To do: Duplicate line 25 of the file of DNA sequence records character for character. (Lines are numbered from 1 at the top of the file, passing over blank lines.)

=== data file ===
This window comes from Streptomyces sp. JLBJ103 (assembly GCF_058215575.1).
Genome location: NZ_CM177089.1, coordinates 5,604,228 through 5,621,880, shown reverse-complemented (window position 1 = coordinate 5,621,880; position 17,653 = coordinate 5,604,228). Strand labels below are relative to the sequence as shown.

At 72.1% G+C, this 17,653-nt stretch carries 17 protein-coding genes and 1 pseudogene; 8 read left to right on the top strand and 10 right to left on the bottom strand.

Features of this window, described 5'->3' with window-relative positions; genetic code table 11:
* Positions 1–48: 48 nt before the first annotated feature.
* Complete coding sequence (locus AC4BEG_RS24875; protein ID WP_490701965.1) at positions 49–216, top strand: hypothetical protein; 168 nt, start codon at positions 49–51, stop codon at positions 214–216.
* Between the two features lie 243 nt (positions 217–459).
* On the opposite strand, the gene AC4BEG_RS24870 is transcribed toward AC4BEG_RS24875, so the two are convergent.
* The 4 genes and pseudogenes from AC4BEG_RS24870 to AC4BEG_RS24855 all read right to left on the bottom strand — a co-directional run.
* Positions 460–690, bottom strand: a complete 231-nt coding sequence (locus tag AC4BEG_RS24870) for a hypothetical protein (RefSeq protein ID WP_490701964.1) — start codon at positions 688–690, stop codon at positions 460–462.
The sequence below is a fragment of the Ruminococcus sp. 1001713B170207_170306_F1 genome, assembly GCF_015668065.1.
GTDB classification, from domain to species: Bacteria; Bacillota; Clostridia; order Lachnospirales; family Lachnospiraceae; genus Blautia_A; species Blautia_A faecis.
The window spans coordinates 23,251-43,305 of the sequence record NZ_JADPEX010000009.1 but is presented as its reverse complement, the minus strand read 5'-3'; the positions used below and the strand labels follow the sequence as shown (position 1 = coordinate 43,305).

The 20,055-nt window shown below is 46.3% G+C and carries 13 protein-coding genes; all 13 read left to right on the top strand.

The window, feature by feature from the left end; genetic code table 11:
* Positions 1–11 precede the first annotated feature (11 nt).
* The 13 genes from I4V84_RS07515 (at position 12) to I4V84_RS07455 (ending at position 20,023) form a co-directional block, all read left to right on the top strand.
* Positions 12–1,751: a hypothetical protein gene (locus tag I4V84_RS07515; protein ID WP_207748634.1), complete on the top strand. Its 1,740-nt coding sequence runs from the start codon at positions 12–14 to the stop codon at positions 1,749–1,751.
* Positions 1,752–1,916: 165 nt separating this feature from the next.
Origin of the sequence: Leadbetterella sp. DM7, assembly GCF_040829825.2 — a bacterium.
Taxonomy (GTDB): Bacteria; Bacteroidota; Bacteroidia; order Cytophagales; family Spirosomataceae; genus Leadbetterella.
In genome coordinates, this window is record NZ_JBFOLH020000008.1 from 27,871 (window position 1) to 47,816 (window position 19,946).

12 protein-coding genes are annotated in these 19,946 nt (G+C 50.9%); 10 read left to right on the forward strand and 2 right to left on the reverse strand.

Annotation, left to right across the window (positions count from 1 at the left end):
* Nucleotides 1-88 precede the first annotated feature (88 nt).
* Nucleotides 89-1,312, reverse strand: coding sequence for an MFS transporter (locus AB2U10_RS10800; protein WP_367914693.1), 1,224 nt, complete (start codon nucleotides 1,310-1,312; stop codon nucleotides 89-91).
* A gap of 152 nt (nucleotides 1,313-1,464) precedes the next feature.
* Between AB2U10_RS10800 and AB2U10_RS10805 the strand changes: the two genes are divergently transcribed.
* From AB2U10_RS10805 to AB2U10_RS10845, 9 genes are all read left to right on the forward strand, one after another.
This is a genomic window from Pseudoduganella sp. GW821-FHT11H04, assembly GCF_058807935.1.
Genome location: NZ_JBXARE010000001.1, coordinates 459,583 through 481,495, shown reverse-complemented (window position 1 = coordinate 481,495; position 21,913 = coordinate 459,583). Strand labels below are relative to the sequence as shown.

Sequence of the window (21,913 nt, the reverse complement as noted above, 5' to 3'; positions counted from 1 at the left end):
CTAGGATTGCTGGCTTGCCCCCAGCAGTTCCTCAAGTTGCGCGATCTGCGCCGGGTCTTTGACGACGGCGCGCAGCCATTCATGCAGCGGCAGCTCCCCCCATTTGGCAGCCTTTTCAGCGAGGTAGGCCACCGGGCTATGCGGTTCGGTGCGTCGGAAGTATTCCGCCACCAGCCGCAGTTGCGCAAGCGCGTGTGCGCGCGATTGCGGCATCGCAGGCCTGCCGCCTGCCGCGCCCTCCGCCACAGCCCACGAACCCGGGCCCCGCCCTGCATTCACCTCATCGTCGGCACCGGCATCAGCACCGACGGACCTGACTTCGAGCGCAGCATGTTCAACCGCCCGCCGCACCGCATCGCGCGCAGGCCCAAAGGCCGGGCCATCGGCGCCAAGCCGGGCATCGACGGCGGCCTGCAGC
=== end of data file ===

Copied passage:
* Nucleotides 1-88 precede the first annotated feature (88 nt).